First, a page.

Townsend similarly details the intellectual exchange between Pedro de San Buenaventura, one of the famous “trilinguals,” and fray Bernardino de Sahagún, OFM, who trained him at the Franciscan Colegio de Santa Cruz to write in Spanish, Latin, and Nahuatl. Encouraged by his Provincial, fray Francisco de Toral, OFM (Toraltzin), Sahagún prepared his well-known Florentine Codex, a 12-volume compendium of Nahua culture, with the assistance of four indigenous aides, one of whom was San Buenaventura. Working through notes on his own, Sahagún consulted with San Buenaventura via Nahuatl-language letters that evidence their affectionate friendship. Like Mateo, San Buenaventura used his Franciscan education to influence, if not author, a Nahuatl-language history, Annals of Cuauhtitlan.
The next time we hear someone limit the legacy of St. Francis to the patron saint of animals and environmentalism, may we recall that in Mexico, his legacy amounts to the production and retention of indigenous memory. While true that Sahagún and other friars recorded indigenous culture and religion in order to eradicate it, Franciscan training nonetheless produced global indigenous Christians who in turn produced Nahuatl-language histories in alphabetic script. This is but one example of how native peoples in colonial Mexico were more involved in shaping their own experience than many people realize. Another native lord trained at the Franciscan Colegio de Santa Cruz, don Antonio Valeriano, for example, would successfully oversee the construction of an aqueduct to bring freshwater to Mexico City in 1582 after two Spanish attempts failed. That, perhaps, is the subject of another post.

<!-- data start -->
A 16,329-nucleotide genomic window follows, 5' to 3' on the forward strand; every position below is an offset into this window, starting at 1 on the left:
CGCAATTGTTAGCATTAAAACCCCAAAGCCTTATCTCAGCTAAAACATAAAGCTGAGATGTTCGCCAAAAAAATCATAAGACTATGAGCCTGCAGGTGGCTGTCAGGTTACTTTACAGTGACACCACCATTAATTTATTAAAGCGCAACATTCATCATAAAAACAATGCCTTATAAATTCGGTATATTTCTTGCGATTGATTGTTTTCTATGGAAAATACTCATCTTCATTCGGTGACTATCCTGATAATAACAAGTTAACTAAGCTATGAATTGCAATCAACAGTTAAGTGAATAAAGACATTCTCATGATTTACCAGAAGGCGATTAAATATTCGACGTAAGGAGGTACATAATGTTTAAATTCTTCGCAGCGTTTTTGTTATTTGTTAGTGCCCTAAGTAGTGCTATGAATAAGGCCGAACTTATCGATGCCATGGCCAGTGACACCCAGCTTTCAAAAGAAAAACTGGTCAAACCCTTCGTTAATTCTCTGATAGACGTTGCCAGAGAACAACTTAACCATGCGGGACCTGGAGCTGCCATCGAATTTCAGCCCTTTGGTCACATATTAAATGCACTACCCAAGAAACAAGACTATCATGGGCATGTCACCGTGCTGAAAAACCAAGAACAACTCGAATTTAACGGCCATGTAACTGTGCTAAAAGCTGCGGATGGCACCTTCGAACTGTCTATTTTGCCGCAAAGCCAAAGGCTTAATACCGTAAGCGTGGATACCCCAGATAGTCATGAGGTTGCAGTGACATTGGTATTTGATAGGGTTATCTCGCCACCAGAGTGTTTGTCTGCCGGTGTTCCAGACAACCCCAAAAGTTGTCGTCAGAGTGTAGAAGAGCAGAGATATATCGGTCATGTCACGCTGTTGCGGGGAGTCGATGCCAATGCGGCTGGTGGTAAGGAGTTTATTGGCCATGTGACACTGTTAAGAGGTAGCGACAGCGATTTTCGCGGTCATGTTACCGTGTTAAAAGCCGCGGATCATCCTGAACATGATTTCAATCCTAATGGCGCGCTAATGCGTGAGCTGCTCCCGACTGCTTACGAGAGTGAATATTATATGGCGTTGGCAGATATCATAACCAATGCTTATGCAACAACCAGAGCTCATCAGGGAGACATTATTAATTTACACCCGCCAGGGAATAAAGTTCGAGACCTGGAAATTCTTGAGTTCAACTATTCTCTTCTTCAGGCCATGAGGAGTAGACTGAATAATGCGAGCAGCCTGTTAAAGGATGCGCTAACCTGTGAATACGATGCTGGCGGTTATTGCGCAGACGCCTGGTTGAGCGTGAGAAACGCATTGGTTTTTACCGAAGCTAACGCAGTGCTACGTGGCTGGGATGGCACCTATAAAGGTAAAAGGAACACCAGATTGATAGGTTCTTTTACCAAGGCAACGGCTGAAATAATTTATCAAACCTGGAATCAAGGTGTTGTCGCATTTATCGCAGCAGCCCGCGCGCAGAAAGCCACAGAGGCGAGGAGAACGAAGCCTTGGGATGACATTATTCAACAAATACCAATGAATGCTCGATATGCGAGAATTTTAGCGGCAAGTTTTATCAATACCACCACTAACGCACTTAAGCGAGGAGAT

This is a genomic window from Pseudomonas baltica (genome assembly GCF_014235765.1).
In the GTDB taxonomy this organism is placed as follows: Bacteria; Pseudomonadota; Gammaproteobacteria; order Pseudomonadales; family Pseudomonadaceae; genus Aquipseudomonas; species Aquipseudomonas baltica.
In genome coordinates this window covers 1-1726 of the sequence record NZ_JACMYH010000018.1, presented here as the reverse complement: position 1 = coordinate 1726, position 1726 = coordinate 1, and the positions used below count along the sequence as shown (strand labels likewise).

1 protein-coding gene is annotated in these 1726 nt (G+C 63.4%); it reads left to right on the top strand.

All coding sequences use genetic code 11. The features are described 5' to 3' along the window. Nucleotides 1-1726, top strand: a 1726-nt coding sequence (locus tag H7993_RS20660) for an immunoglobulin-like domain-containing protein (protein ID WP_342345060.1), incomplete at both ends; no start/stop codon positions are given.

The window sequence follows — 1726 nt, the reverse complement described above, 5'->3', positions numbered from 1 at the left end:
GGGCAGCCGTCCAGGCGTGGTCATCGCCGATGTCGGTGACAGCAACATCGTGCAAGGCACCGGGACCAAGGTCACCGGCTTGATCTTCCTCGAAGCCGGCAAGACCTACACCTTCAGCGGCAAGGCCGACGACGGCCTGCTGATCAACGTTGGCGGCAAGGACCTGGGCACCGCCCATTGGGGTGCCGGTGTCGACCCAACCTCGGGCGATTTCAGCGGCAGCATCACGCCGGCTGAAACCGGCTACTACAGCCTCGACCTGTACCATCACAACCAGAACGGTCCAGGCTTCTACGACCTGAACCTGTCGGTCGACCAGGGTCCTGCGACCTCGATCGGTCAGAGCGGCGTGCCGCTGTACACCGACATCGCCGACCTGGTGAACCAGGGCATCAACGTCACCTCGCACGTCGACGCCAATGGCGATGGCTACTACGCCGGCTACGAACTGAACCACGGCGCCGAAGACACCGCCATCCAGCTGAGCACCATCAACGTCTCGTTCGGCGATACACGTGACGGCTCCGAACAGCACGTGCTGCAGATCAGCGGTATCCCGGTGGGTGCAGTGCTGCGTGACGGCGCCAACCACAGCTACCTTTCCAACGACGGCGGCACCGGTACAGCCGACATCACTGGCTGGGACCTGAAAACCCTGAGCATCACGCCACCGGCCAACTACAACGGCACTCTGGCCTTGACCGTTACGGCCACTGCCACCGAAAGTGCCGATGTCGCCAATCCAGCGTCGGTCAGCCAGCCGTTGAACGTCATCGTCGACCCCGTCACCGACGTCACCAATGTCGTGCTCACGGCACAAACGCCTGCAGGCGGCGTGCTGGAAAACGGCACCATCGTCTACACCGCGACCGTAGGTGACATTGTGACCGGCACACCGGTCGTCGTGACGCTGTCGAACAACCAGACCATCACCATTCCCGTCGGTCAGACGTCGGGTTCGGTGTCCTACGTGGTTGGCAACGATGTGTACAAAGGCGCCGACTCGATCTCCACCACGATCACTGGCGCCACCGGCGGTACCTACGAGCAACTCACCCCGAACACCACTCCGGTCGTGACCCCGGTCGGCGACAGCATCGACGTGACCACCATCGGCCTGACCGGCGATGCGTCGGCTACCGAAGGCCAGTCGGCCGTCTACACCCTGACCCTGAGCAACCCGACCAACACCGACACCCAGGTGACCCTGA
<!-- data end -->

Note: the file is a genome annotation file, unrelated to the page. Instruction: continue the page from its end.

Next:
The images are from a Marian feast day procession in 2009 of St. Francis carried into the 16th century church of San Gabriel in Cholula, Mexico. The stones of the Quetzalcoatl Temple are clearly visible on the unpainted side of the church.